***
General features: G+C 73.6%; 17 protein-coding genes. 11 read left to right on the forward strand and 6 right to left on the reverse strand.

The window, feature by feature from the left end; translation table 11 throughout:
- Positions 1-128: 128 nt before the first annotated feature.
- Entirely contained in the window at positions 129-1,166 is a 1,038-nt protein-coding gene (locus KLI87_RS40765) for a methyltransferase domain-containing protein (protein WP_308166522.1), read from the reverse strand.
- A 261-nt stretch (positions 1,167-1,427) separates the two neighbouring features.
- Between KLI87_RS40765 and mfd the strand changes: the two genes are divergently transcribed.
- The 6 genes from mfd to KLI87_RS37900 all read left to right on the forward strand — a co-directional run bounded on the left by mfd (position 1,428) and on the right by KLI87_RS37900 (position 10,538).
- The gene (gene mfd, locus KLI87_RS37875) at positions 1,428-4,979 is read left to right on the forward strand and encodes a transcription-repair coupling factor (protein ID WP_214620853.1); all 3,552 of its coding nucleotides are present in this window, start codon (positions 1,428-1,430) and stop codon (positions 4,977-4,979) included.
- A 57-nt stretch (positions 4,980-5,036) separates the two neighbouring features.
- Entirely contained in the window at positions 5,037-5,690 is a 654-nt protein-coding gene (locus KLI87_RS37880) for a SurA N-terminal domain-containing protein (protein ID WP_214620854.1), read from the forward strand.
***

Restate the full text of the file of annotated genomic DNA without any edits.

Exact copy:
General features: G+C 73.6%; 17 protein-coding genes. 11 read left to right on the forward strand and 6 right to left on the reverse strand.

The window, feature by feature from the left end; translation table 11 throughout:
- Positions 1-128: 128 nt before the first annotated feature.
- Entirely contained in the window at positions 129-1,166 is a 1,038-nt protein-coding gene (locus KLI87_RS40765) for a methyltransferase domain-containing protein (protein WP_308166522.1), read from the reverse strand.
- A 261-nt stretch (positions 1,167-1,427) separates the two neighbouring features.
- Between KLI87_RS40765 and mfd the strand changes: the two genes are divergently transcribed.
- The 6 genes from mfd to KLI87_RS37900 all read left to right on the forward strand — a co-directional run bounded on the left by mfd (position 1,428) and on the right by KLI87_RS37900 (position 10,538).
- The gene (gene mfd, locus KLI87_RS37875) at positions 1,428-4,979 is read left to right on the forward strand and encodes a transcription-repair coupling factor (protein ID WP_214620853.1); all 3,552 of its coding nucleotides are present in this window, start codon (positions 1,428-1,430) and stop codon (positions 4,977-4,979) included.
- A 57-nt stretch (positions 4,980-5,036) separates the two neighbouring features.
- Entirely contained in the window at positions 5,037-5,690 is a 654-nt protein-coding gene (locus KLI87_RS37880) for a SurA N-terminal domain-containing protein (protein ID WP_214620854.1), read from the forward strand.